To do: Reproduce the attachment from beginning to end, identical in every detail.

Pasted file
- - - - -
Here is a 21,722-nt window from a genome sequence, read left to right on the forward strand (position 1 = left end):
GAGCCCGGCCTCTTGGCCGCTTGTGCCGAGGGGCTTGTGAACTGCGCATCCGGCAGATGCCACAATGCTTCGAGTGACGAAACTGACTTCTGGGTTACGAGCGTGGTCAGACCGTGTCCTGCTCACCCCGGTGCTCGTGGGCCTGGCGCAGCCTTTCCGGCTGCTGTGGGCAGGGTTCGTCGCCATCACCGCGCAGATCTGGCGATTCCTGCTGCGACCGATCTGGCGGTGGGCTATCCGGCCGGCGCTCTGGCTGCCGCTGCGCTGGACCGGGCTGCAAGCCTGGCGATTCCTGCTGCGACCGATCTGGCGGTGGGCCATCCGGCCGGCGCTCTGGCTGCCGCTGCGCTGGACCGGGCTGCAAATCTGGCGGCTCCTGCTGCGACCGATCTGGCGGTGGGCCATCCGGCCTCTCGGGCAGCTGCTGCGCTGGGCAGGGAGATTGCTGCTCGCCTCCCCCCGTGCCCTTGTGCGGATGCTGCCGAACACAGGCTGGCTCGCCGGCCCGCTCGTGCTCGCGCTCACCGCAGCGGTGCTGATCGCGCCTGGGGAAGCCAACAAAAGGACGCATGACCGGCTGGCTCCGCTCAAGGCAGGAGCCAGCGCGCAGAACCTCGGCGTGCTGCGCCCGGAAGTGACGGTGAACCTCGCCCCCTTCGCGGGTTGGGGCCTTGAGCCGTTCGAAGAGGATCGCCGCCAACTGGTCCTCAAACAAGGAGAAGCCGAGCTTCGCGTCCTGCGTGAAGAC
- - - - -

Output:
Here is a 21,722-nt window from a genome sequence, read left to right on the forward strand (position 1 = left end):
GAGCCCGGCCTCTTGGCCGCTTGTGCCGAGGGGCTTGTGAACTGCGCATCCGGCAGATGCCACAATGCTTCGAGTGACGAAACTGACTTCTGGGTTACGAGCGTGGTCAGACCGTGTCCTGCTCACCCCGGTGCTCGTGGGCCTGGCGCAGCCTTTCCGGCTGCTGTGGGCAGGGTTCGTCGCCATCACCGCGCAGATCTGGCGATTCCTGCTGCGACCGATCTGGCGGTGGGCTATCCGGCCGGCGCTCTGGCTGCCGCTGCGCTGGACCGGGCTGCAAGCCTGGCGATTCCTGCTGCGACCGATCTGGCGGTGGGCCATCCGGCCGGCGCTCTGGCTGCCGCTGCGCTGGACCGGGCTGCAAATCTGGCGGCTCCTGCTGCGACCGATCTGGCGGTGGGCCATCCGGCCTCTCGGGCAGCTGCTGCGCTGGGCAGGGAGATTGCTGCTCGCCTCCCCCCGTGCCCTTGTGCGGATGCTGCCGAACACAGGCTGGCTCGCCGGCCCGCTCGTGCTCGCGCTCACCGCAGCGGTGCTGATCGCGCCTGGGGAAGCCAACAAAAGGACGCATGACCGGCTGGCTCCGCTCAAGGCAGGAGCCAGCGCGCAGAACCTCGGCGTGCTGCGCCCGGAAGTGACGGTGAACCTCGCCCCCTTCGCGGGTTGGGGCCTTGAGCCGTTCGAAGAGGATCGCCGCCAACTGGTCCTCAAACAAGGAGAAGCCGAGCTTCGCGTCCTGCGTGAAGAC